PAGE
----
A Dictionary of Music and Musicians/Halling
HALLING. The most characteristic dance of Norway, deriving its origin and name from the Hallingdal, between Christiania and Bergen. It is thus described in Frederika Bremer's 'Strid og Frid' ('Strife and Peace') as translated by Mary Howitt: 'Perhaps there is no dance which expresses more than the Halling the temper of the people who originated it. It begins, as it were, upon the ground, amid jogging little hops, accompanied by movements of the arms, in which, as it were, a great strength plays negligently. It is somewhat bear-like, indolent, clumsy, half-dreaming. But it wakes, it becomes earnest. Then the dancers rise up and dance, and display themselves in expressions of power, in which strength and dexterity seem to divert themselves by playing with indolence and clumsiness, or to overcome them. The same person who just before seemed fettered to the earth, springs aloft, throws himself around in the air as though he had wings. Then, after many break-neck movements and evolutions, before which the unaccustomed spectator grows dizzy, the dance suddenly assumes again its first quiet, careless, somewhat heavy character, closes as it begun, sunk upon the earth.'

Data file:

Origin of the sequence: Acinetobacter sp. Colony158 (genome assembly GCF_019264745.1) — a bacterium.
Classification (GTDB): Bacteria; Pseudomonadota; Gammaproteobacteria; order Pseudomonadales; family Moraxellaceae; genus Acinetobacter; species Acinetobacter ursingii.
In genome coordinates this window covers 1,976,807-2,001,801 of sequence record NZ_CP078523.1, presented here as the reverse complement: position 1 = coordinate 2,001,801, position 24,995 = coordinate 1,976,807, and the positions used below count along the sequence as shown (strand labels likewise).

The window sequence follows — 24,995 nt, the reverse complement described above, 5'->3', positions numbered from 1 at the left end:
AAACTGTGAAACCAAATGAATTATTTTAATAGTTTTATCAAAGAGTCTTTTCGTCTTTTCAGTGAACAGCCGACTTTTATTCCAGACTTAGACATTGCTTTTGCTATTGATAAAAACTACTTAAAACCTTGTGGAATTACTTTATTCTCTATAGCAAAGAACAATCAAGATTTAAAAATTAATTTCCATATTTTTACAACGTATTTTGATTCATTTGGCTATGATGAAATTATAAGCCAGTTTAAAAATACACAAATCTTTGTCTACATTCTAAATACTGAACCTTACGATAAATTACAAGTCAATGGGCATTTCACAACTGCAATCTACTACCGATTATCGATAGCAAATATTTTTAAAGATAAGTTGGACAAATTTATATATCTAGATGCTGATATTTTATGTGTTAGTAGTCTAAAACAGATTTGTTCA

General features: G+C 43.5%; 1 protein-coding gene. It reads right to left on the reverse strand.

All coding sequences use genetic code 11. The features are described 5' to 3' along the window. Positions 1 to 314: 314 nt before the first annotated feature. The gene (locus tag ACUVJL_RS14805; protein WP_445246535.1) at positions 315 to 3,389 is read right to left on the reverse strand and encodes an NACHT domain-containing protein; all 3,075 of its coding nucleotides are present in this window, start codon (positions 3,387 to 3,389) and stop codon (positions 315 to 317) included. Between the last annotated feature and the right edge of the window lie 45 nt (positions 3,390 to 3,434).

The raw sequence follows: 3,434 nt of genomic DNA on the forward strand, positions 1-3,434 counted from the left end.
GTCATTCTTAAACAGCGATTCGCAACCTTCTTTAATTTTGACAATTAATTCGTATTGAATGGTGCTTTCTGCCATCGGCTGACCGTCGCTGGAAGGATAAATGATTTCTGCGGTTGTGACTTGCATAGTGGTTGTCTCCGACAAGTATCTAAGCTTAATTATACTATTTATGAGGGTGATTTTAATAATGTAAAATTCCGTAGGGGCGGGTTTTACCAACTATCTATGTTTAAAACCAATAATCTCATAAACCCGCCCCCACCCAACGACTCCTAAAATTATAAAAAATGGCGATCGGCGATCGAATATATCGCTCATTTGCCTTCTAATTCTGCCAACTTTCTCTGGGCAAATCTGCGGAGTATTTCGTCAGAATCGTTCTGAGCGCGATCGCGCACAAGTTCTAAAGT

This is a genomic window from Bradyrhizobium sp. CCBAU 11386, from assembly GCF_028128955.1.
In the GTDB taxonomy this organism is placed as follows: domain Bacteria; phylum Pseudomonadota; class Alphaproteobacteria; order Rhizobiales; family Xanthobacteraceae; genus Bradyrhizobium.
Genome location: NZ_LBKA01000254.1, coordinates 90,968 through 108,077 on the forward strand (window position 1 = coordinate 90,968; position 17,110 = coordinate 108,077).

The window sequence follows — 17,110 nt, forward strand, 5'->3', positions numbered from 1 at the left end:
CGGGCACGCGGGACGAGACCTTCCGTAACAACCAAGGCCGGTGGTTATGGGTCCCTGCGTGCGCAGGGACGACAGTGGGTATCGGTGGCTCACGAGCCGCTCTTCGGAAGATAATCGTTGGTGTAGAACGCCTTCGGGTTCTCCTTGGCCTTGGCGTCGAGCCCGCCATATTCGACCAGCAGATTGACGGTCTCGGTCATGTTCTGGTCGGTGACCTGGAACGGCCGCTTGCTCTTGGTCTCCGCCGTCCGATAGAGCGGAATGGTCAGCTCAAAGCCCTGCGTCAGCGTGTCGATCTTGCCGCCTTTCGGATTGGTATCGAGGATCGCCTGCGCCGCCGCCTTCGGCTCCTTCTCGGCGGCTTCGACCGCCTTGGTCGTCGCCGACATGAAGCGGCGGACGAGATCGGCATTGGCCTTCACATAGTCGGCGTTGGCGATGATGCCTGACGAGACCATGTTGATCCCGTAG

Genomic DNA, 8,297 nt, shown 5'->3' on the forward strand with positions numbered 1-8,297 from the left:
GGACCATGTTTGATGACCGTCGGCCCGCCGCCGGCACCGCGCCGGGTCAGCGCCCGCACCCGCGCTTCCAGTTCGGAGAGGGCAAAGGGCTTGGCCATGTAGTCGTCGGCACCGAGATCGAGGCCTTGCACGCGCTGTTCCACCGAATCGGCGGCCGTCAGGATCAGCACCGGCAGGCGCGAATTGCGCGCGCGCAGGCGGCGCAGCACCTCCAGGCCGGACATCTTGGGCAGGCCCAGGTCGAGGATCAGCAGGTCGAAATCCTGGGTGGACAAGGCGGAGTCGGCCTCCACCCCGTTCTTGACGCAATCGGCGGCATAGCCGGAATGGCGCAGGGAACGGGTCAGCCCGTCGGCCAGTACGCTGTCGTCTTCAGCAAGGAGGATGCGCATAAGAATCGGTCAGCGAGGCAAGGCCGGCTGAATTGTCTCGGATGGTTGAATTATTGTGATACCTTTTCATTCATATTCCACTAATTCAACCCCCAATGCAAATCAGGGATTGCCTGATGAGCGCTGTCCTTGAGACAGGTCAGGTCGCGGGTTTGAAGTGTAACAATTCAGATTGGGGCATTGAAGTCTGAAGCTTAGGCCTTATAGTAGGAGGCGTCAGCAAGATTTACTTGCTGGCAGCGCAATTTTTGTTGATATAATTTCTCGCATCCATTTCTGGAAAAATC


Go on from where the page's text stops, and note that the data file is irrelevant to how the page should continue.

The Halling is generally danced by single dancers, or at most by two or three dancing in competition. It is accompanied on the Hardanger fiddle ('Hardangerfelen'), a violin strung with four stopped and four sympathetic strings. The music is generally written in 2-4 time, in a major key, and is played allegretto or allegro moderate, but a few examples are found in triple time. Many of the most popular Halling tunes were composed by Maliser-Knud, a celebrated performer on the Hardangerfelen who flourished about 1840. The following is a traditional and characteristic example:—
[ W. B. S. ]